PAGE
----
Depraved Indifference

I walked into the government-run orphanage, feeling fully prepared for the day: the memories of this place from last year were far worse than anything I would see, and thus I was prepared to take on the day.  But somehow, even knowing the lives of these children have changed drastically for the better over the last year did not remove the knot in my stomach as we spent the day in circumstances no child should ever live in.  I thought that seeing the improvements would remove the nausea caused by the unclean conditions, and the  heart-ache from knowing that these broken lives have left broken hearts in each child.

I learned  a lot more about where the children come from at this home: they are categorized either as a lost child, or one given by the court systems. Those given by the courts have been removed from their homes by social services and are staying at the children’s home for a temporary but often indefinite amount of time. The lost children, if they have a story, have many times been orphaned and/or abandoned. Their pictures are put in the newspaper and once in a while a parent will show up to claim them after weeks and months, even years.

The children no longer have the complete lack of all hope written across their faces, but there is still a guarded uncertainty in their eyes and an unwillingness to trust because those they’ve trusted before have left them here alone.  There is a 3 year old boy named Edwin who has been there for a little while, he is a lost child, but unlike most of the children who are fairly independent, he constantly wants to be held, needs someone with him at all times. As I held him I couldn’t help but wonder what he’s been through, what he thinks and fears and if he feels all alone. And then I thought, “What if this were my little brother? What if this were Christopher or David? To what lengths would I go to make sure he was never left alone in this place?”  And if I care that much about my family, how much more does the Lord care for His children? How much more does His heart break at their tears, and to what lengths would He ask me to go for His beloved children?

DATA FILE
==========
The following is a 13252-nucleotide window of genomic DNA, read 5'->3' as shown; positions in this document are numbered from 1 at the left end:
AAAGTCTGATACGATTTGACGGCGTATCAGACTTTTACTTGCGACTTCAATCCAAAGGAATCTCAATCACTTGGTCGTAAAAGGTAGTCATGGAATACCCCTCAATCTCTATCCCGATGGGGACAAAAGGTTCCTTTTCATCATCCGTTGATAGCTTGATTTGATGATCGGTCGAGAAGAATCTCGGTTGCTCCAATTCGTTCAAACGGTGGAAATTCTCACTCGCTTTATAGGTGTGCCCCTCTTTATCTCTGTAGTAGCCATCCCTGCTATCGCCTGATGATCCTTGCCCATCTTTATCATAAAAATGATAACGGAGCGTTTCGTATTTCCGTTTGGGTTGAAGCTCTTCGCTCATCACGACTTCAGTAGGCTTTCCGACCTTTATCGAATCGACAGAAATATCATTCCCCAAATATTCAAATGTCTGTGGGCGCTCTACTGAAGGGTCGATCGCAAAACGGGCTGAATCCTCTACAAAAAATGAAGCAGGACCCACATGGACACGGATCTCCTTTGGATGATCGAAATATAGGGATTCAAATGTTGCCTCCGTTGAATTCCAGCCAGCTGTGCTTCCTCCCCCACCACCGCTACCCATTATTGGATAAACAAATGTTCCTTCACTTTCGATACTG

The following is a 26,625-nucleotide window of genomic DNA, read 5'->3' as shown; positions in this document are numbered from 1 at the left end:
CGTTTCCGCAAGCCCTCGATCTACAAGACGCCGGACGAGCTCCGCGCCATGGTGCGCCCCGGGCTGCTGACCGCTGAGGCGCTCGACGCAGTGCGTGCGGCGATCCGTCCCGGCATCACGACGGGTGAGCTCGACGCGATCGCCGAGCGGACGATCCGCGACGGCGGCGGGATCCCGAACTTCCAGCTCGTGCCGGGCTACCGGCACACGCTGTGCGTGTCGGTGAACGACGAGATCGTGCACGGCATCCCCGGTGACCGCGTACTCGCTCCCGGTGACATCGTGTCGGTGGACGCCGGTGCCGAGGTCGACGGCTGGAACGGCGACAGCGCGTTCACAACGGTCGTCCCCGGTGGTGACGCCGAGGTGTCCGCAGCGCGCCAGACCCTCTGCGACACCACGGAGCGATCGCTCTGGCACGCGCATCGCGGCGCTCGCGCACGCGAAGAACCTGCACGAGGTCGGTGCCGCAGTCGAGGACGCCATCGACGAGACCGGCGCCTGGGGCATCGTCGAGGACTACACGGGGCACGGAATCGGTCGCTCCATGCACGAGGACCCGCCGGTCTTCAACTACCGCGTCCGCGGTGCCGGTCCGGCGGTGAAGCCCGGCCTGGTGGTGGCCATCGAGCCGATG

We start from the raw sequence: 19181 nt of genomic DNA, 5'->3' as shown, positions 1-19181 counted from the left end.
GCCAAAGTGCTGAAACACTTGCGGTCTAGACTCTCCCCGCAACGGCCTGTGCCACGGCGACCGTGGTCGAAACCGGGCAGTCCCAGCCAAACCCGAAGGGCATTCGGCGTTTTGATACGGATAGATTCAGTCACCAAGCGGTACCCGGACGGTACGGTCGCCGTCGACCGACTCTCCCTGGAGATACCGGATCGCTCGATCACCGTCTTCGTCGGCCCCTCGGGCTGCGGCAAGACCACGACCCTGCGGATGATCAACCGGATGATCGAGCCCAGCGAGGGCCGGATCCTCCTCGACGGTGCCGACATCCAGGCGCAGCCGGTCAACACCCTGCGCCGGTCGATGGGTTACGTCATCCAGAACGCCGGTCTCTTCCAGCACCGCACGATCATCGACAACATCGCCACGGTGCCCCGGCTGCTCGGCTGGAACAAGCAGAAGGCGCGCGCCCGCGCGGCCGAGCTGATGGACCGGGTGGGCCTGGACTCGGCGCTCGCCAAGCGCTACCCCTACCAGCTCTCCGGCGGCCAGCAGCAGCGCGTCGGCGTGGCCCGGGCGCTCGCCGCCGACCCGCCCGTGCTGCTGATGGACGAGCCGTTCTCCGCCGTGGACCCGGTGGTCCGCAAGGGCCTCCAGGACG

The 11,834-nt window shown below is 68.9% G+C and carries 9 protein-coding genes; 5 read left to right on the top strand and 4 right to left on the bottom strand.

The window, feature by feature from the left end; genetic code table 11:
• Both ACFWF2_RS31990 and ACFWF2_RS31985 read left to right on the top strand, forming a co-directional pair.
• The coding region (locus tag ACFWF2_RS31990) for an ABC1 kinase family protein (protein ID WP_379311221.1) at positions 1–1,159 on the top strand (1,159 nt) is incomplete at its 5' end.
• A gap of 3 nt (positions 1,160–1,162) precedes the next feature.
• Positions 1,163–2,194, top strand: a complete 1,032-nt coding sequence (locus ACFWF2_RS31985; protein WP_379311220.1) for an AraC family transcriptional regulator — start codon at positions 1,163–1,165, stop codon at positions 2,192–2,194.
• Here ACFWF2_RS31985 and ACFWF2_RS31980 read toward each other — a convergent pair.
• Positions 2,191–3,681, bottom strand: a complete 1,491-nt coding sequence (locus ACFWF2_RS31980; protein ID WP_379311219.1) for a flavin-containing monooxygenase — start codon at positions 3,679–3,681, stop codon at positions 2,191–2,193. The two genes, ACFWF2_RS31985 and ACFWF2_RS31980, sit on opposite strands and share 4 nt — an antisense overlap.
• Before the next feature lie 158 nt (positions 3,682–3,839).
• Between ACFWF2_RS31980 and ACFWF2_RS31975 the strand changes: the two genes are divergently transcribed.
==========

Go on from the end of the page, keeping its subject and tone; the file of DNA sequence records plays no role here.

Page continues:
Matthew 25:45 says, “Truly, I say to you, as you did not do it to one of the least of these, you did not do it to me.”

Sometimes I wonder how even in Kenya, where I am trying to love and serve God’s people, I can still suffer from depraved indifference.  Maybe it’s easy in the US, where I’m removed from the realities of extreme poverty, to turn the other way and forget those who are suffering around the world.  But even here I think we can become numb; to accept the tragedies and go home to sleep peacefully in our comfortable lives rather than having our hearts broken for the things that break the Lord’s and allowing that to change our lives.

“Do we carry a burden when we go home tonight where we grieve over the fact that those children are God’s children? …  I’m willing, burden me.”

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~ by eileendekker on July 8, 2011.

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